2hreplyretweetfavorite
emptywheel @ColMorrisDavis Cause Petraeus is such a woos that 2 years of the treatment Sterling has taken for 12 will is "enough"? @JasonLeopold
2hreplyretweetfavorite
emptywheel RT @JasonLeopold: Does @SenFeinstein think former CIA officer Jeffrey Sterling suffered enough?
2hreplyretweetfavorite
emptywheel @JasonLeopold Want to place a wager? Sterling is little people. Holder doesn't prosecute the elite.
2hreplyretweetfavorite
emptywheel This top 10 Super Bowl list for shite http://t.co/syplV8yeX4 Apple should be 1 until someone remakes genre & Eminem Chrysler should be there
2hreplyretweetfavorite
emptywheel @JasonLeopold Then surely he's gonna make sure Petraeus and Cartwright are indicted on his watch?
2hreplyretweetfavorite
emptywheel RT @samsteinhp: The Benghazi select committee is falling apart http://t.co/U9YhxNplog
3hreplyretweetfavorite
emptywheel RT @ZFTWARNING: Missing Mexican Students Protests and Massacre: Abducted Mexico Journalist Moises Sanchez Found Dead, Decapitated http://t.…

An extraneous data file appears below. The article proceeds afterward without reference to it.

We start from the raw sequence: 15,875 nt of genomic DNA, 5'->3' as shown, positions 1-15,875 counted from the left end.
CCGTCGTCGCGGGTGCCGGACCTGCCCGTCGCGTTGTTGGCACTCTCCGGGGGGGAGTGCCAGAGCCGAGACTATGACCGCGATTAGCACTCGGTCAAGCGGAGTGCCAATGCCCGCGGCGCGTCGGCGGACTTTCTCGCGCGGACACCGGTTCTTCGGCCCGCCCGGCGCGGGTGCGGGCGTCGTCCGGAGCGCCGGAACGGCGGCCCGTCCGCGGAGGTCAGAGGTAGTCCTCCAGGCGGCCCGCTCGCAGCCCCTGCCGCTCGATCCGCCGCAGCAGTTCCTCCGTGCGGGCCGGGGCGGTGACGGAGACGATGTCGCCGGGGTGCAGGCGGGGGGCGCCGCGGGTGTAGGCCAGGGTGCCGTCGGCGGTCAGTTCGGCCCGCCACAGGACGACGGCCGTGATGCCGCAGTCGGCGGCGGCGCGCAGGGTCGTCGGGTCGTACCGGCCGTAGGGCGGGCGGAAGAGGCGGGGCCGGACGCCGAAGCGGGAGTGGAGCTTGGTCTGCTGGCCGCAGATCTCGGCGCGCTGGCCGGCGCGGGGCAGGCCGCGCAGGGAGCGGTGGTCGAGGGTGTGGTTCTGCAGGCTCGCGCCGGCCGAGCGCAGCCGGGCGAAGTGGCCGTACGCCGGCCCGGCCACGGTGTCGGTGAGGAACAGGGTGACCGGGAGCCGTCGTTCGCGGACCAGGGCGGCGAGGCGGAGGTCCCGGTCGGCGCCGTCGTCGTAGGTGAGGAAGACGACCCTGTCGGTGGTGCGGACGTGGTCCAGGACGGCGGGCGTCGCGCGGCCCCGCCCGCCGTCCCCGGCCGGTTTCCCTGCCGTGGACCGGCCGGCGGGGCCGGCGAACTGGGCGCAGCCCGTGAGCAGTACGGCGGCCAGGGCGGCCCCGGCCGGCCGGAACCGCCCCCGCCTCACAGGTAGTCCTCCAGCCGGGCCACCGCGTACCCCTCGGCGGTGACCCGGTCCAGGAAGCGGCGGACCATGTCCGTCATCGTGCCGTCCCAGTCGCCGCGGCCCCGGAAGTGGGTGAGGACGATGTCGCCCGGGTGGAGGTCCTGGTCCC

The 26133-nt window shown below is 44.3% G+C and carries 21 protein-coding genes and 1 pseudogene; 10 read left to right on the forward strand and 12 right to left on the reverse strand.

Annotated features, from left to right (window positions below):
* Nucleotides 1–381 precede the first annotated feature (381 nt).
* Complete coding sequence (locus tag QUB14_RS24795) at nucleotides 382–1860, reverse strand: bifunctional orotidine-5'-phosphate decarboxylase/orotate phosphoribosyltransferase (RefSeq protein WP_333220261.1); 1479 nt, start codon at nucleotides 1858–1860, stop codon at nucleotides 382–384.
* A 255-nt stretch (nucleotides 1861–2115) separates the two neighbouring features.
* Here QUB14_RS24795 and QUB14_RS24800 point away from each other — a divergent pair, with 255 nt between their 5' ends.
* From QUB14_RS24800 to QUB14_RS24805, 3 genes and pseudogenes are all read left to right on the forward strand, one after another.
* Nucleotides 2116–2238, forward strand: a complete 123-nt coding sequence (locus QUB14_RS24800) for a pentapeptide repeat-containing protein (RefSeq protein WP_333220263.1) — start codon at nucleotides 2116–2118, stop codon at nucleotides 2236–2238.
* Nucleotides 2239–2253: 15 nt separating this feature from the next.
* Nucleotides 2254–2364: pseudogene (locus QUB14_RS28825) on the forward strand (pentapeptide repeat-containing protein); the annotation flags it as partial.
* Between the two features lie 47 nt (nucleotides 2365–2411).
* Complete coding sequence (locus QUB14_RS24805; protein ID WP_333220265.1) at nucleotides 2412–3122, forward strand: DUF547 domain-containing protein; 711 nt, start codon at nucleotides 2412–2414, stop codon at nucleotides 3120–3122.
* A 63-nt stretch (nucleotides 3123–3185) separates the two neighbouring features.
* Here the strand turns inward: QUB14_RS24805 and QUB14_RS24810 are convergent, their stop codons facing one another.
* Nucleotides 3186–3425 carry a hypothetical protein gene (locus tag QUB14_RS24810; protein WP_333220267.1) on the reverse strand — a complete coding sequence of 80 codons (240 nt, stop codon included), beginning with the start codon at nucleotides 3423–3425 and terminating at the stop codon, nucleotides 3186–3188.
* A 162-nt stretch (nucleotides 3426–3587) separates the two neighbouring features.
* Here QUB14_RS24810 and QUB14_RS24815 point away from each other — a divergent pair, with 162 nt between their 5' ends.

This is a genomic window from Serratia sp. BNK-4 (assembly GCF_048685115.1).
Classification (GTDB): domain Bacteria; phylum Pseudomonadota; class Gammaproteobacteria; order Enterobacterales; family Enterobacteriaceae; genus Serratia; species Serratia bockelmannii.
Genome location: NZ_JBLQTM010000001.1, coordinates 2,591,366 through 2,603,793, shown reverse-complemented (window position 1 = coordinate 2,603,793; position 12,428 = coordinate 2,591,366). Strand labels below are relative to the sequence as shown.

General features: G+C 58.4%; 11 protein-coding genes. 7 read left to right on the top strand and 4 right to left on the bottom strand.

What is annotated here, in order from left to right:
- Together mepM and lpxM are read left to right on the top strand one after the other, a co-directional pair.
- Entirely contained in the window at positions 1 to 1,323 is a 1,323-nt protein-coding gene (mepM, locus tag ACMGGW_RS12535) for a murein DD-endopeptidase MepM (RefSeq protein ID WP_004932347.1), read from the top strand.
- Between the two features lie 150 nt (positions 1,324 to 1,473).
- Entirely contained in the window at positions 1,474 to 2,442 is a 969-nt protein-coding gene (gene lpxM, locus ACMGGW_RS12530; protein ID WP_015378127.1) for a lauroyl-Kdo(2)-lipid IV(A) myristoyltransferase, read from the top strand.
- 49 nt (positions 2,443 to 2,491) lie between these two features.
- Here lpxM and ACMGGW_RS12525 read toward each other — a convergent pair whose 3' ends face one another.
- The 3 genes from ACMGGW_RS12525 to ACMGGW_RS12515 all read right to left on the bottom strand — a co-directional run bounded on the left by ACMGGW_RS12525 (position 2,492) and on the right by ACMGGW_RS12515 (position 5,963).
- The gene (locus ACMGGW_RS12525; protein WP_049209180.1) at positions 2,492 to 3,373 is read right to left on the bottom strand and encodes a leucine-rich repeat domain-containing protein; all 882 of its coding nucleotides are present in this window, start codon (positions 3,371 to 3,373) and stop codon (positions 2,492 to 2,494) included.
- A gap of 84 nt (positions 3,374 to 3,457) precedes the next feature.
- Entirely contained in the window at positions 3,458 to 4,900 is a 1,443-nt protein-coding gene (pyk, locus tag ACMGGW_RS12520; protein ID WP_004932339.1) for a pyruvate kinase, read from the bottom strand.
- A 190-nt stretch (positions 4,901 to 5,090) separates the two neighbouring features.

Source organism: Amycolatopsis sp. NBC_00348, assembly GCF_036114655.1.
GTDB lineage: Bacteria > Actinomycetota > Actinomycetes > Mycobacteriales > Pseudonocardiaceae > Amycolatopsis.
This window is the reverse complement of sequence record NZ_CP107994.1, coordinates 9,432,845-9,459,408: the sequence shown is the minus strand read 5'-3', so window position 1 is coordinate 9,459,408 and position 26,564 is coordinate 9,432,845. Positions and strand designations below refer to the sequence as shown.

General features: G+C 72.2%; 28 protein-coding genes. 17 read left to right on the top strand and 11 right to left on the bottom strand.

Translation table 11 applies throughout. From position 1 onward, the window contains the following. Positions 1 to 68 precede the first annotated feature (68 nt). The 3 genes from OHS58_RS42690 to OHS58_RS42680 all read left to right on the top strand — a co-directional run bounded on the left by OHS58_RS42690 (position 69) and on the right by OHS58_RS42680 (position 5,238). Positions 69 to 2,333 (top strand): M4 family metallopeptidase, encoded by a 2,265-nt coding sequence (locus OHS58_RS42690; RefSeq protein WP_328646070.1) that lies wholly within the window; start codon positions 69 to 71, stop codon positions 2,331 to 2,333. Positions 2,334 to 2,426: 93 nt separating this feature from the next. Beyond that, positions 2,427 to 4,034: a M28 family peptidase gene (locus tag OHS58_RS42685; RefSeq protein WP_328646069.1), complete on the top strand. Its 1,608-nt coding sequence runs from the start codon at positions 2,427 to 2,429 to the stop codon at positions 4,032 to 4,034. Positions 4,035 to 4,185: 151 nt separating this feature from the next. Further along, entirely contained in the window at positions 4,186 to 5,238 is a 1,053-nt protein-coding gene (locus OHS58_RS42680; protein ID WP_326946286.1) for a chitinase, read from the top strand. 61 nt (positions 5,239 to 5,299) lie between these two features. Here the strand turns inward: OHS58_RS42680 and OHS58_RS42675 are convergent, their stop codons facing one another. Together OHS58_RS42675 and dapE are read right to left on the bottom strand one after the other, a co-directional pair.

3hreplyretweetfavorite
emptywheel RT @JessicaKRoy: finally a feminist snowstorm http://t.co/QOYa214jdE
3hreplyretweetfavorite
emptywheel @johnsifton This is why important people need private jets. Impossible social commitments like that. What are Christie-Jones bromance doing?
3hreplyretweetfavorite
emptywheel RT @johnsifton: What we were trying to avoid: "President Romney flies to Saudi Arabia to pay his respects to royal family and then home for…
3hreplyretweetfavorite
January 2015
S M T W T F S
« Dec    
 123
45678910
11121314151617
18192021222324
25262728293031